The Lonergan “mind” has non-physical structures and functions which Helminiak identifies as psyche and spirit (or consciousness). Psyche provides data (emotions, imagery, memory) at a first sensate, perceptual level of consciousness derived from experience. This creates input for a second level of intentional consciousness — Spirit — where inquiry and insight operate to create a transcendent experience of self-consciousness. This is Helminiak’s Spiritualogy at work, where psyche and spirit combine to facilitate natural human growth towards enlightenment. Helminiak insists that this experience is fully human, an aspect of psychology, not theology. Lest we get lost in fragmentation of functions, he also stresses that it is the person, composed of body and mind, who acts; mind may be a real, separate, immaterial, spiritual entity, but it is the whole person who acts. Thanks to the built-in Transcendental Precepts, the mind is endowed with its own particular self-intelligibility; this makes the person capable of spiritual acts, such as insight, which transcend space and time.

    This holistic emphasis on the person rather than on a substrate of neural activity is intentionally anti-reductionist, reflecting the Catholic philosophy of both Lonergan and Helminiak (a trained theologian and ex-priest): “It is mistaken for the study of humanity and its distinctive feature, intellectual consciousness, to focus on neurons, transmitters, nuclei, tracts, brain networks, and their computer modeling and not first and foremost on the person as a functioning whole. Such an approach ignores the data on consciousness and then finds itself unable to account for consciousness.”

    In short, if you want to understand consciousness don’t start with the brain, start with the person! Thus, while modern neuroscience and psychology both continue to speak of the mind as one undifferentiated whole, this book offers an alternate, very differentiated model, with multiple levels of consciousness and multiple faculties of mind. If consciousness equals psyche plus spirit, then human spiritual enhancement can be cultivated and grown; Lonergan’s “self appropriation” — thinking about thinking — can be taken to the highest levels of consciousness, where we become capable of unbounded, infinite, transcendent thought.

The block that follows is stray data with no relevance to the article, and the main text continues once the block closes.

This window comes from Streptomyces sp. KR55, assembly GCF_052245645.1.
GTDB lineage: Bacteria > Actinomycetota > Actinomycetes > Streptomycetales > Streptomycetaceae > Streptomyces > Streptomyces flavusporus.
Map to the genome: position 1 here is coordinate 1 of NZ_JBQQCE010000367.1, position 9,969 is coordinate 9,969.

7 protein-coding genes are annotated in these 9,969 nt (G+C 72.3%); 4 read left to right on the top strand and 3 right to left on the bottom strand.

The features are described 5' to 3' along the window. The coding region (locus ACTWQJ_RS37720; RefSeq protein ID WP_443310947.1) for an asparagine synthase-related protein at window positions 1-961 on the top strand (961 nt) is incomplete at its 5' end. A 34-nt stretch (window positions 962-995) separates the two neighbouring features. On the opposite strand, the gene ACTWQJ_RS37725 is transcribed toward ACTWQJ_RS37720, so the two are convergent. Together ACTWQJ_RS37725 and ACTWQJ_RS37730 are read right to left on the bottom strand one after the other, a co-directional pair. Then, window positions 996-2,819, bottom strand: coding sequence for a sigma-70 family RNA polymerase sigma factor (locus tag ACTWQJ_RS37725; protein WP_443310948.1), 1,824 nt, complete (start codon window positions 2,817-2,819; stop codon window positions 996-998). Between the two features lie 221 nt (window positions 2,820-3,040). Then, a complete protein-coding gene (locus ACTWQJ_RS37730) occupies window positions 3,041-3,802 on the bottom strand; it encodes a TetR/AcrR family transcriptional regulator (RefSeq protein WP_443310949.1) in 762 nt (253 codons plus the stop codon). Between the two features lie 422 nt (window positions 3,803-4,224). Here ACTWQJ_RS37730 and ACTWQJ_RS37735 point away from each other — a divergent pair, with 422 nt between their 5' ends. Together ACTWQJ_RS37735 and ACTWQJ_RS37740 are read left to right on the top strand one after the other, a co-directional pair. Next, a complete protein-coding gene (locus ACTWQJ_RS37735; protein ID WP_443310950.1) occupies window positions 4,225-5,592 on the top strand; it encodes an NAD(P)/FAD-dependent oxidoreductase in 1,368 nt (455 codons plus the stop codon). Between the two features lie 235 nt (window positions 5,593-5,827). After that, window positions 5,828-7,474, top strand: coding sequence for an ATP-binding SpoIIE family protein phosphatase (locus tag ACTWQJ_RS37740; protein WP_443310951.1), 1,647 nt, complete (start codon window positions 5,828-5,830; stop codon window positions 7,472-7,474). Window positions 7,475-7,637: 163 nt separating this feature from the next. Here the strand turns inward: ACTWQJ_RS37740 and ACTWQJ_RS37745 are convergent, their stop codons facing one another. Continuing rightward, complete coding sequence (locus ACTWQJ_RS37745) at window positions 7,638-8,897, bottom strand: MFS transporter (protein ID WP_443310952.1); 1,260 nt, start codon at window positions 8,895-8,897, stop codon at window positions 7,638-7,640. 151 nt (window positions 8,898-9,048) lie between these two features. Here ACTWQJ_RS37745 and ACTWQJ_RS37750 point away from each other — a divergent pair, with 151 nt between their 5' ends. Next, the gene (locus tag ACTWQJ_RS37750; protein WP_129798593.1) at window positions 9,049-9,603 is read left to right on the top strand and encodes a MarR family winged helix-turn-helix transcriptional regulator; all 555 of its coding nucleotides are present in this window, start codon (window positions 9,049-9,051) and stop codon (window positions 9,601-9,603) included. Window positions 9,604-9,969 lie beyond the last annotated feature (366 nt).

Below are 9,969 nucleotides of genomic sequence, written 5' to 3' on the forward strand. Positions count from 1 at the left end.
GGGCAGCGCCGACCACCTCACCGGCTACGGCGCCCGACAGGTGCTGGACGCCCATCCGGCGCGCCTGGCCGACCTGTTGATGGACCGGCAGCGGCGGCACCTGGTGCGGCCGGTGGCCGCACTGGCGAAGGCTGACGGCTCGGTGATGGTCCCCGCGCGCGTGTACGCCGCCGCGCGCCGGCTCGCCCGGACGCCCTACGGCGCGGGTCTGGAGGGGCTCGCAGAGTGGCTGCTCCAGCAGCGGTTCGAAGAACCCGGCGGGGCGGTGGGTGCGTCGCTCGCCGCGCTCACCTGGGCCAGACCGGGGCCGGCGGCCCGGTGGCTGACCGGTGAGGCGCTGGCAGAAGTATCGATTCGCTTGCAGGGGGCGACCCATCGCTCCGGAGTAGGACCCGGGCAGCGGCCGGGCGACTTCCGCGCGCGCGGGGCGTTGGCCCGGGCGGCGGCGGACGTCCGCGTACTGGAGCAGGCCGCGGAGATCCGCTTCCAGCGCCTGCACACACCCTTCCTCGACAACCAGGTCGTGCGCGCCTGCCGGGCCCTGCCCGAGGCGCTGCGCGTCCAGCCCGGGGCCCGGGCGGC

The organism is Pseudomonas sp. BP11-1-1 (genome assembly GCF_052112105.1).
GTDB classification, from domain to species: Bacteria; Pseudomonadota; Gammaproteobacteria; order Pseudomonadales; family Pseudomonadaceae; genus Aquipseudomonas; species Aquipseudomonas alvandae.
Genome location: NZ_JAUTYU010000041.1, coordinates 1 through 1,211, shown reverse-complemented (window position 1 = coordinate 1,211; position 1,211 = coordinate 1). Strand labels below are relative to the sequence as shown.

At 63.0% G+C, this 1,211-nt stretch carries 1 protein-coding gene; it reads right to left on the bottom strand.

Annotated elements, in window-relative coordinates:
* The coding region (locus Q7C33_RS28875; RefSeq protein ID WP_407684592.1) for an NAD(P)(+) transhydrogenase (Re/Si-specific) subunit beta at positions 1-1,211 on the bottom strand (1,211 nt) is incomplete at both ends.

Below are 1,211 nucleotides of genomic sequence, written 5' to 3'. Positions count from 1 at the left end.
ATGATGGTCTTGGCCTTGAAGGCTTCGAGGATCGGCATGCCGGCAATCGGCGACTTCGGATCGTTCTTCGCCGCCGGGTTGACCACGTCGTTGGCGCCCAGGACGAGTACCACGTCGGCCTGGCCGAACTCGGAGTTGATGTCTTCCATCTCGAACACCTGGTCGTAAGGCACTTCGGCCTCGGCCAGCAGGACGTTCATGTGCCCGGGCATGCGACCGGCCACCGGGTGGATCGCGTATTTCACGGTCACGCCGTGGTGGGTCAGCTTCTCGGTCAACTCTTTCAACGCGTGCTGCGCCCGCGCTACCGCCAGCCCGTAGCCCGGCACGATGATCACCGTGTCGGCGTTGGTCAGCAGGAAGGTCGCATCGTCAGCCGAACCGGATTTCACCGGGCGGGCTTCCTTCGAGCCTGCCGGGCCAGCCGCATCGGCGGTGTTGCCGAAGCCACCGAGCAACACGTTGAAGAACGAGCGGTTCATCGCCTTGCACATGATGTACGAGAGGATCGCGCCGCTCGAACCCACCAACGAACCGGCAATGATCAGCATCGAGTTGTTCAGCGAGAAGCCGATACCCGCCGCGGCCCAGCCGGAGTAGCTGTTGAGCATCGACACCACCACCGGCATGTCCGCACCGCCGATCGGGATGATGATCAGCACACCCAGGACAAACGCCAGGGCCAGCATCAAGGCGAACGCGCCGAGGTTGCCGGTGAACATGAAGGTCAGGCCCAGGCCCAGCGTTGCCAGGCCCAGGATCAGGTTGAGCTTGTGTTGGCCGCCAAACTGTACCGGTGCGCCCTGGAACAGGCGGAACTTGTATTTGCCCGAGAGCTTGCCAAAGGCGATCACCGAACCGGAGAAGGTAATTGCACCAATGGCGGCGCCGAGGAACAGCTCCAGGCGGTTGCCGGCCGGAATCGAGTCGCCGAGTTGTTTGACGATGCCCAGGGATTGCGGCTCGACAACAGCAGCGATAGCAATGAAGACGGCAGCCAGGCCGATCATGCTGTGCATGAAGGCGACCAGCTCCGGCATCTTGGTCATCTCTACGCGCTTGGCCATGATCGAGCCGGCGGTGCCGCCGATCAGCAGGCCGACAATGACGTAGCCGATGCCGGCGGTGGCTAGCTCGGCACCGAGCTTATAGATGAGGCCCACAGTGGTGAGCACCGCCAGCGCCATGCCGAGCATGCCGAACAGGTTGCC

Helminiak champions a Psychology that attends to the spiritual dimension of mind, capable of accounting for transcendental experience, without any need to invoke God-in-the-brain (despite the book’s title). The thesis that mind is non-physical and distinct allows him to treat spirituality as a fully psychological phenomenon — humanistic, naturalistic, non-religious, non-theological, and non-other-worldly. In sum, a proper object of scientific study, motivated by Lonergan theory.

    Brain, Consciousness and God makes an erudite, honest attempt to consider and critique both the contributions and limitations of neuroscience and psychology for constructing an adequate foundation for a science of consciousness. It is a very rewarding introduction to Lonergan’s rationalist, humanist theory of consciousness.

    However, theologian-psychologist Helminak shortchanges his own discipline by manufacturing too stark a contrast between the richness of Lonergan epistemology and the impoverishment of a modern Psychology preoccupied with only sensate-perceptual phenomena. This is too simplistic and anachronistic. While it lets him present Lonergan’s as the only fully developed, more “cognitive” theory of immaterial mind and consciousness, the only “cognitive” psychologist he invokes for historical support is 19th century’s William James.

    The validation of Lonergan’s theory would have been greatly enhanced by allying him with more modern, compatible cognitive theorists (like Chomsky), instead of presenting him as a solo performer on the stage of consciousness.